Tomorrow morning, we expect a 6:00 a.m. temperature of -31C.
This seems like a great time to talk about how we are insulating our building. The exterior of the building is completely covered with 1 ½” of rock wool insulation. The cavity spaces between the wood studs of the exterior walls are filled with approximately 5 ½” of spray insulation. Together these two thermal barriers provide an effective R-value of R27 for the exterior wall. There is a big difference between “effective R-value” and the R-values typically discussed in the past. For example a 2×6 wood stud wall with 5 ½” of fiberglass batt insulation, poly vapour barrier and exterior wood sheathing panels has an effective R-value of about R16, significantly less than the R27 our exterior walls achieve.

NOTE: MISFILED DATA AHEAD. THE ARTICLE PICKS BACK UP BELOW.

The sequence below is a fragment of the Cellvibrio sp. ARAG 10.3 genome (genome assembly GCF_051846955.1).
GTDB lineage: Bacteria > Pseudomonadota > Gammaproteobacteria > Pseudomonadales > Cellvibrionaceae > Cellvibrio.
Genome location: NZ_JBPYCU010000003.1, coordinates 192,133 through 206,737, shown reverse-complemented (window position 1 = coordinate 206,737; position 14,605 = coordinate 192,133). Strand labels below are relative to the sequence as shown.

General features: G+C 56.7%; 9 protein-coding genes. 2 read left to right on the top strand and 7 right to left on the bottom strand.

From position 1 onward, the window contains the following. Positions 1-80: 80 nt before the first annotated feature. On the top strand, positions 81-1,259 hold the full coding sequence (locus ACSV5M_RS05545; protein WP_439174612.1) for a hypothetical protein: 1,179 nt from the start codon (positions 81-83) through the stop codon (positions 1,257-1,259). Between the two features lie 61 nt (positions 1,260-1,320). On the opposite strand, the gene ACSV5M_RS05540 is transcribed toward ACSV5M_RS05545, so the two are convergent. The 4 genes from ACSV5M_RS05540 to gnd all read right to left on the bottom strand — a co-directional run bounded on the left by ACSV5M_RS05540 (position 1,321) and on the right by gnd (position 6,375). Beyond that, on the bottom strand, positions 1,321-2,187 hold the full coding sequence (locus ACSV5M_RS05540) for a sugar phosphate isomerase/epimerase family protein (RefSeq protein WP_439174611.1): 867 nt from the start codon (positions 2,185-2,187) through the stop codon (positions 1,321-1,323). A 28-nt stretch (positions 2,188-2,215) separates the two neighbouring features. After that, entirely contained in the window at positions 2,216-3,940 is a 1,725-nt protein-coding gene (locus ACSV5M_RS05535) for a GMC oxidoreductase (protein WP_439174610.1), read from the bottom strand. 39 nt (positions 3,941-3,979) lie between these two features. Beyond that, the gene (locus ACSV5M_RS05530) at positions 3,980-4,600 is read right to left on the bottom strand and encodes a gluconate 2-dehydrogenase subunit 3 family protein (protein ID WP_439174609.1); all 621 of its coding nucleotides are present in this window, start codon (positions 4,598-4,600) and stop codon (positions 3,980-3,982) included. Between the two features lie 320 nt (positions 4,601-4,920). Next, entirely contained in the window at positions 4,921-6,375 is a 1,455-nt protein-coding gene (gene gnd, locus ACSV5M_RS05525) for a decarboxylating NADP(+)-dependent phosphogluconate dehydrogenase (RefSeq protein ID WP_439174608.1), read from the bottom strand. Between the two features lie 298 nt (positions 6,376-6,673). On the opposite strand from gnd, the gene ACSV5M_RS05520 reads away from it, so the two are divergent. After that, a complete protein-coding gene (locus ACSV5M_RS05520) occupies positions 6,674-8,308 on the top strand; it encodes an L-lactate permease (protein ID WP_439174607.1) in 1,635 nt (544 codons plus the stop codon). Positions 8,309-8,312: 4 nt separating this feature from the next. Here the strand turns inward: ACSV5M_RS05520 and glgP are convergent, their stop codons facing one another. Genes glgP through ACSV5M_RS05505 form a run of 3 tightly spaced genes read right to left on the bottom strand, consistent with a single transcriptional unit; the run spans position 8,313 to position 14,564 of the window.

This is the result of two major differences between the walls. First the spray insulation has a higher R-value per inch than batt insulation. It also provides a more continuous layer of insulation inside the stud cavity. Secondly, and perhaps more importantly, the rock wool insulation on the exterior face of the building creates a thermal barrier between the exterior face of the wall and the outside environment. A wall without such a thermal break has only the R-value of the wood studs where they pass from the inside of the building to the outside. In a typical wood stud wall with studs 16 inches on centre about 15% of the wall would have no insulation.